The Magnetic Way into Early Childhood Basic Language and Math Skills, The Magnetic Way into Early Childhood: The Circus Program Manual 1-56069-169-7
Published by The Wright Group of San Diego
Language Connections 4 1-55624-716-8
Six books published by Prentice Hall & Globe/Modern
Yesterstories Teachers Guide 0-88996-034-8, The Writing Programme 1 Teacher's Guide (with David Booth) 0-88996-179-4, The Writing Programme 2 Teacher's Guide (with David Booth) 0-88996-181-6, The Writing Programme: Write Away: Teacher's Guide (co-author) 0-88996-087-9, The Writing Programme: Write Along: Teacher's Guide (co-author) 0-88996-089-5, The Writing Programme: Write Again: Teacher's Guide (co-author) 0-88996-091-7
Published by Weigl
Special Canadian Communities Teachers Guide 0-91987-917-9
Published by GLC-Silver Burdett
Hello Cities Teacher Resource Book 0-88874-271-1
Two books published by Ginn
Starting Points in Reading D Teachers' Guide 0-7702-0717-0, Starting Points in Reading D Skills Practice Book: Teachers' Guide 0-7702-0728-6
Published by Science Research Associates & SEEDS (Society, Environment & Energy Development Studies)
Professional Reference Guide
Published by Prentice Hall & Globe/Modern
Yesterstories Teacher's Guide 0-88996-034-8
[BCBW 2014] "Mennonite"
Consider the Sunflowers
Review by Deb Elkink
CONSIDER THE SUNFLOWERS, a 1940s historical prairie novel, sweeps the reader back in time to a very specific cultural setting. Tina, a young Mennonite woman with dreams of love, gives up her Vancouver city career to return to her religious community in Saskatchewan and marry Frank, a gypsy-wild farmer devoid of Christian faith. The plotline follows the couple’s tribulations and triumphs as they struggle to form a lasting bond despite differences in spiritual beliefs and personal expectations.
Schemenauer has done her research; the novel’s setting rings true to anyone raised on a farm or listening to grandparents’ stories of prairie life. Descriptions of a blizzard, references to cow milking, and instructions on how to climb through a barbed-wire fence invite the reader to share in the agricultural realities of a passing era. Adding to the story’s realism is Schemenauer’s obvious acquaintance with the ethnic practices and attitudes of western Canadian Mennonites. Many of her allusions to country life hold added meaning when she applies religious commentary; for example, Frank feels Tina’s faith is “a guide rope for their lives together” (an allusion to the means used for crossing a barnyard in a snowstorm), and coyotes howling at night sound to Tina like “‘lost souls.’ Sometimes she felt like a lost soul herself.” This connection between spiritual life and rural conditions becomes particularly poignant (and delightfully bone chilling) in a scene in which a mother’s obsessive love keeps her returning to the corpse of her child stored for the winter in an icehouse—the daughter, she testifies, being “in heaven, safe with Jesus.” Even this grisly picture promotes the historical plausibility of the plot and the way religion plays into the characters’ everyday lives.
The mood of the novel is established by both its themes and the authorial voice. That is, Schemenauer introduces some big issues (such as the role of women; tenets of theology; the characteristics of honesty, trust, and fidelity within relationships), and she does so in tones that fit each of the characters struggling to understand and apply faith to their individual situations. For example, with marriage as the key topic, romance throughout the story takes on differing expressions. Dorrie is a flirt hungry for love because her father “messed with her,” and her subsequent view of church worship is shallow. Tina dithers over whom to marry, rejecting upright but “boring as turnips” Roland in favour of exciting but spiritually ambivalent Frank, whom she at first thinks “just need[s] a good woman to settle him down” but whose love she’s “never been sure of.” For his part, unregenerate Frank, rejecting the Mennonite fellowship he believes has first rejected him, seems motivated largely by his sexual appetites, described in somewhat graphic terms (on the couch he shifts “to hide his rising passion” and slumps back, “throbbing with frustration”).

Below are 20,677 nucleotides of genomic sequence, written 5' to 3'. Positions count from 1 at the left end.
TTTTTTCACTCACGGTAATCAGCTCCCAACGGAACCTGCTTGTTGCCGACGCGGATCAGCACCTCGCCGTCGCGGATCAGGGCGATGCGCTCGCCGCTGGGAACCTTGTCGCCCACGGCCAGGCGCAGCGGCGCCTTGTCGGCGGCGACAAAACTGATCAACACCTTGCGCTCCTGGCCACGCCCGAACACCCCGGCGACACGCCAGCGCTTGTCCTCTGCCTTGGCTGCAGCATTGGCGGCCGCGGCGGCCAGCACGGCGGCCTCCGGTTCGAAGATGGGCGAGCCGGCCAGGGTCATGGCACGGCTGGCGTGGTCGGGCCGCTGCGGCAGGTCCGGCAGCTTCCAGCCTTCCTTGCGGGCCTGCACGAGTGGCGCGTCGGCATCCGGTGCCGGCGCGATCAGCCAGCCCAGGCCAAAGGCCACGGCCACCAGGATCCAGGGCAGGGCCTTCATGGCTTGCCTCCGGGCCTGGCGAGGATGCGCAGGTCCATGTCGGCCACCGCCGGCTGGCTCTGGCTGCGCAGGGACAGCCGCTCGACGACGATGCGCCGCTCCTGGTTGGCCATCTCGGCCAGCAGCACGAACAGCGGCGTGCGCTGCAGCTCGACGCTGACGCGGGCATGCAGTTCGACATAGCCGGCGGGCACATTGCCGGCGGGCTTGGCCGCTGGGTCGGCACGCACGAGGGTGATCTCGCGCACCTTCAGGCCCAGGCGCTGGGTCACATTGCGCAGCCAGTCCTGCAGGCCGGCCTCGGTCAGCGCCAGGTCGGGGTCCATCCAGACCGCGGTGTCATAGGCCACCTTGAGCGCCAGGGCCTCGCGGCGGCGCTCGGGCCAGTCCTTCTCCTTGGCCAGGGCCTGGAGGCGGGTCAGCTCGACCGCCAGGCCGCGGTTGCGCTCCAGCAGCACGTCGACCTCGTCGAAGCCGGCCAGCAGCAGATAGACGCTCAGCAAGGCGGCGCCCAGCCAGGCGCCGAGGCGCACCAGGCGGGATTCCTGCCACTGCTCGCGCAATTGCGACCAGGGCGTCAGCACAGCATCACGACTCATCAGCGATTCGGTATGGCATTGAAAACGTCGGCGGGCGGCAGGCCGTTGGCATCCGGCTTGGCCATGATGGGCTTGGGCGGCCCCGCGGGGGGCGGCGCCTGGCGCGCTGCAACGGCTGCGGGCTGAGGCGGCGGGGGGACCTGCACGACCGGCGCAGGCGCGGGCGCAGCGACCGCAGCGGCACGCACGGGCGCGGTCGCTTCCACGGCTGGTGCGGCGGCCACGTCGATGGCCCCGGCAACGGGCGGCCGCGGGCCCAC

But the author’s earthy innuendo is juxtaposed against her more prevalent and folksy imagery, which lends a fresh naïveté to the overall tone of the novel. Schemenauer writes in a clean style, without typos or grammatical glitches or historical bloopers to break the reader out of the narrative. Her facility in diction and vocabulary, and her excellent syntax and consistency of style allow the reader to stay in the fictional dream she creates. Her overuse of simile, however, can be distracting: Tina “felt like liverwurst in a sandwich,” hair drooped from her cap “like trickles of molasses,” and her face was “as pale as cottage cheese”; her father was “snoring like a threshing machine,” and “Frank’s laugh was as sharp as a Russian thistle.” That said, many of the word pictures function as reminders of ethnic foods and domestic life, immersing the reader more fully into the rural Mennonite experience.
A main message in CONSIDER THE SUNFLOWERS is that life is not easy, not simple—especially in matters of the heart—and that the hard work of living and loving will produce its own reward, with submission to God only easing (not erasing) the pain. Schemenauer shows us that both marriage and faith are susceptible to a person’s decisions and attitudes, often rooted in upbringing. For example, Frank’s wandering ways are blamed on parental desertion: “ ‘Frank’s a wind chaser like his mother. It’s in his blood. He can’t help it.’ ” Again, Tina’s emotional dalliance with an old boyfriend, sparked by her husband’s shortcomings and her own bitterness, manipulation, and dishonesty, blinds her to Frank’s good character traits and to God’s provisions; at one point she feels she might “reel off into some howling void” when, in a state of guilt, she holds a punitive view of faith, unable to “shake the feeling that God, or somebody a lot like him, [is] always just around the corner, keeping score.”
In some ways this novel is a cautionary tale: the reader is advised to take care in choosing a spouse and to be ready to sacrifice, for no one is perfect. CONSIDER THE SUNFLOWERS is a credible rendition of the tenuousness of marriage and the nature of romance (and even lust) as it matures into committed love, with inherent warnings about the wisdom necessary in selecting a mate, the selflessness needed to weather the trials of relationships, the inevitability of disappointment, and the hope of redemption through trusting Jesus Christ.
-- Deb Elkink is author of an award-winning novel The Third Grace and of a literary analysis on the fiction of G.K. Chesterton. She has a Master’s degree in Historical Theology [Briercrest Seminary 2001].)